Social media is somewhat of a mixed blessing these days. In one sense, it helps us stay “connected” (whatever that means); but inverse to that, it can grant a disproportionate advantage to certain ways of thinking.

Case in point – Twitter recently instituted a warning to every search for ‘marijuana’. The warning proclaims that “Help is available” for substance abuse, complete with a 1-800 number for anyone struggling with substance abuse. It’s interesting that this warning shows up for illegal drugs such as ‘cocaine’ and ‘heroin’, but not for marijuana’s legalized counterpart ‘alcohol’. According to the World Health Organization (WHO), alcohol is responsible for over 3 million deaths each year, while the DEA themselves have declared that “no deaths from overdose of marijuana have been reported”.

Twitter warning on searches for “marijuana”

We’re being warned about a dangerous substance, correct? How about we warn everyone about all dangerous substances? Although alcohol is the more dangerous culprit and a prime candidate for this level of concern, it gets away with a simple PLEASE DRINK RESPONSIBLY. Those capital letters really emphasize the message, right? Feels like there is something else going on here… Matt Sutton, director of media relations for the Drug Policy Alliance, had this to say – “It is not surprising that SAMHSA would be behind stigmatizing content like this, but it is surprising that a platform like Twitter would allow them to co-opt entire search terms, regardless of a person’s reason for searching for them,”. He went on to point out – “It goes back to the same false dichotomy that people who use drugs are struggling and need help verses the reality that most people can use drugs non-problematically, while a small portion of the population tends to struggle with substance use disorder.”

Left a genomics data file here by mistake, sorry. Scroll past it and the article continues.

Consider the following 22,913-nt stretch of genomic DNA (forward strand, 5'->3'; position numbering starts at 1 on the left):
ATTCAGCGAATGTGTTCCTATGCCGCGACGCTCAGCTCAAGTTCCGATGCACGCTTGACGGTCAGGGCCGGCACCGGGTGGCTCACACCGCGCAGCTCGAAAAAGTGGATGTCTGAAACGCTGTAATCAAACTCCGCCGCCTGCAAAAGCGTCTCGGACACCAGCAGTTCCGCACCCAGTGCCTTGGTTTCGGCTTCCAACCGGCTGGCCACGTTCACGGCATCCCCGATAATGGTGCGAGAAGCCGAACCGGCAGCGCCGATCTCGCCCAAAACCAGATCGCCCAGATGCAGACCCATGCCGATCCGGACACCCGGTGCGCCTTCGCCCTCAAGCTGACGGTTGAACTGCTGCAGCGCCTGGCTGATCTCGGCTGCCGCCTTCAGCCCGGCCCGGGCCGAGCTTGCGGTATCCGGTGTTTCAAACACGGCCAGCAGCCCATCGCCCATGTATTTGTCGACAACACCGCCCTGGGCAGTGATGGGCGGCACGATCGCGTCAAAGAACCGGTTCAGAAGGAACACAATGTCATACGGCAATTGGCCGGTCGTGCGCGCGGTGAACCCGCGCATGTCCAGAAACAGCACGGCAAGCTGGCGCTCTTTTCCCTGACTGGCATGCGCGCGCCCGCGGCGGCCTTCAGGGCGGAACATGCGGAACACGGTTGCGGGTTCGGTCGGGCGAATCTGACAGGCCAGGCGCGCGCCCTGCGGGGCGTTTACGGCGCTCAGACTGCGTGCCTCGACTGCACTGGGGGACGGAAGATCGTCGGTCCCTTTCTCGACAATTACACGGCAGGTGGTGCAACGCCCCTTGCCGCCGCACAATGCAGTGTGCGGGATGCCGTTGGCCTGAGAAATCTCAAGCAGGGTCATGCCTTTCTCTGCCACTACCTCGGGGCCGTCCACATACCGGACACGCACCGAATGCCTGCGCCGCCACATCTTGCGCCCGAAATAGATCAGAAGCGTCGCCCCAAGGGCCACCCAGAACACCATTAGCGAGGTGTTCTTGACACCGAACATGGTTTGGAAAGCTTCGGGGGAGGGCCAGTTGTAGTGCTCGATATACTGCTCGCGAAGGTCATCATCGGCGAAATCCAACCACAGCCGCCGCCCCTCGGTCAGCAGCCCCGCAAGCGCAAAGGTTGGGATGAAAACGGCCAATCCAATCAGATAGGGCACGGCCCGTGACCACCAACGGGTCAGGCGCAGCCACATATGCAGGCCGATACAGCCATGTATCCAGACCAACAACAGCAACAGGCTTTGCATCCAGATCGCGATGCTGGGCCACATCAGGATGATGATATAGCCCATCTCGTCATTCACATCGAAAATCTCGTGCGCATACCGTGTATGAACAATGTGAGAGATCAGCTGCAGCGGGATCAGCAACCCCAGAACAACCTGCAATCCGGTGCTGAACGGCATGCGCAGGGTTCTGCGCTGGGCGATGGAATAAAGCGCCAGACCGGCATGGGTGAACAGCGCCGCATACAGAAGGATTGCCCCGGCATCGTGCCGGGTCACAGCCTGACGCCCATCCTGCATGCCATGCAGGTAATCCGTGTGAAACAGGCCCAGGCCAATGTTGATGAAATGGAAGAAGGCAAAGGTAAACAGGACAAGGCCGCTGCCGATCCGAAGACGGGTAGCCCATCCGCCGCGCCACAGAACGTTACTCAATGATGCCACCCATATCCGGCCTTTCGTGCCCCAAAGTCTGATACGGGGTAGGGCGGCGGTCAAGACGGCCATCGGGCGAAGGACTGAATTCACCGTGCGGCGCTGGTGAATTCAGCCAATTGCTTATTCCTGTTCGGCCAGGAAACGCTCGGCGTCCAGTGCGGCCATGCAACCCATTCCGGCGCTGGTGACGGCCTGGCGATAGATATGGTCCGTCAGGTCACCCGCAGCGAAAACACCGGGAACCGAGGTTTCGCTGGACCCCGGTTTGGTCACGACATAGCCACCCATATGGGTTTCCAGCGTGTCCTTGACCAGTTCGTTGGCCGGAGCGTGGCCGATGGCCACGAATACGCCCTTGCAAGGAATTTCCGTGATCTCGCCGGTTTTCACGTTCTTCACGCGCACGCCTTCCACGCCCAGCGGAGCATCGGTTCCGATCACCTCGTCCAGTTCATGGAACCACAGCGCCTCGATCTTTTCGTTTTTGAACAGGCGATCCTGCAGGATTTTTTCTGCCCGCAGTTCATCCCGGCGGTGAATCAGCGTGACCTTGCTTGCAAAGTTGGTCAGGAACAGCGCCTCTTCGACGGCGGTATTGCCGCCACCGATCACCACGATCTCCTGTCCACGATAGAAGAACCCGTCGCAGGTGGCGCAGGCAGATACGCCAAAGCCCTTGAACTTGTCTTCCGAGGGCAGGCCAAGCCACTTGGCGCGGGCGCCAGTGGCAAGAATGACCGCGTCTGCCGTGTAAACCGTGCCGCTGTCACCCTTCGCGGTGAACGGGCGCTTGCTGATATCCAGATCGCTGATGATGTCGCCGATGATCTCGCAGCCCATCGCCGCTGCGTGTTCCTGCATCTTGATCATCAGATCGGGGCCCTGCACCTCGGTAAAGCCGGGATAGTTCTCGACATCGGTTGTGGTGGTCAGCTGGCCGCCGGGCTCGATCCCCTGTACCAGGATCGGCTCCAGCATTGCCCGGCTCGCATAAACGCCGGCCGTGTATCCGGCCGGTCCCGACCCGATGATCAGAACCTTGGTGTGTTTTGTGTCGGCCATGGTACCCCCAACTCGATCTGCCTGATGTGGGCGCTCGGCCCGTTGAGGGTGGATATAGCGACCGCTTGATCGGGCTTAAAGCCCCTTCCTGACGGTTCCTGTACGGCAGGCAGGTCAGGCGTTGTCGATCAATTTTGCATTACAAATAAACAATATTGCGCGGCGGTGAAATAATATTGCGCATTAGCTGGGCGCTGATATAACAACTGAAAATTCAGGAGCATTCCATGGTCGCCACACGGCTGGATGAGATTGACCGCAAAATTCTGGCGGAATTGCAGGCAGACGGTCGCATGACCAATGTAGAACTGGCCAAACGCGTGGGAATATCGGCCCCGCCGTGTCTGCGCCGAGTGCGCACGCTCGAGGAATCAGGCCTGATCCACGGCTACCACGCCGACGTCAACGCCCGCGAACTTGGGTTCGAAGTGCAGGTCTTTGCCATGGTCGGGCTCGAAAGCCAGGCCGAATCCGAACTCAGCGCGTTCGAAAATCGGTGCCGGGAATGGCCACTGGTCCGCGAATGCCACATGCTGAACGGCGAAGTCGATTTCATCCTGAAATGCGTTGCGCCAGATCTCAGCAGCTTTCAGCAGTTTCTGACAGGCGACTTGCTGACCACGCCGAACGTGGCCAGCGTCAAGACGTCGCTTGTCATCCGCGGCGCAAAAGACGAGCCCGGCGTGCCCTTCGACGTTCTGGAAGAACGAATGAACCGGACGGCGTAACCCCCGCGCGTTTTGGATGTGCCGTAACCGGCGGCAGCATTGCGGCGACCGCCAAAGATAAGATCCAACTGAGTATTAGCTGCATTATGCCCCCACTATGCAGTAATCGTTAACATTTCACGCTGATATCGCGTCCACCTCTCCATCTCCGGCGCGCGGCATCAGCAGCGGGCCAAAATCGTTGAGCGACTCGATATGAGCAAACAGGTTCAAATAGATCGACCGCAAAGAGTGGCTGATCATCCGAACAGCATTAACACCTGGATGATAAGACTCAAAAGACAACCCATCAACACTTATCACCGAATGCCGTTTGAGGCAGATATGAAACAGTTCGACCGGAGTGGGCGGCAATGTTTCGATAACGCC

All of this came about when U.S. Surgeon General Jerome Adams went on a crusade against marijuana use, urging all Americans to “KNOW THE RISKS. TAKE ACTION. PROTECT OUR FUTURE.”. A foreboding message, to be sure, but what has Adams all worked up all of a sudden? Well, the timeline of this all happens to coincide quite nicely to when the MORE Act was introduced. To those unfamiliar, the MORE Act (Marijuana Opportunity Reinvestment and Expungement) aims to completely decriminalize and de-schedule marijuana as a controlled substance and was put to a vote by Congress on September 21st of this year.

Enter Twitter. The influential social media platform that lets us speak our minds and doesn’t judge us for it. Right. Well, they recently partnered with government agency SAMHSA (Substance Abuse and Mental Health Services Administration) to institute the warning mentioned above in a move that is not entirely dissimilar to mandating that “Reefer Madness” be shown in dispensaries across the nation. For a social media platform to partner with the government for the purpose of further demonizing a plant that saves lives is reckless on their part. This government interference in social media could be a slippery slope for times to come. Something designed to bringing people together should have no business interfering with political issues and Twitter has blatantly overstepped their bounds in doing so, especially in such a crucial time for the future of marijuana. Putting disclaimers and warnings on certain terms is one thing, but it needs to be comprehensive if they are going to do it at all, otherwise it is just plain irresponsible. The right thing to do here would be for Twitter to just calm down and be Twitter. Leave the decision-making up to the people that are affected by them.


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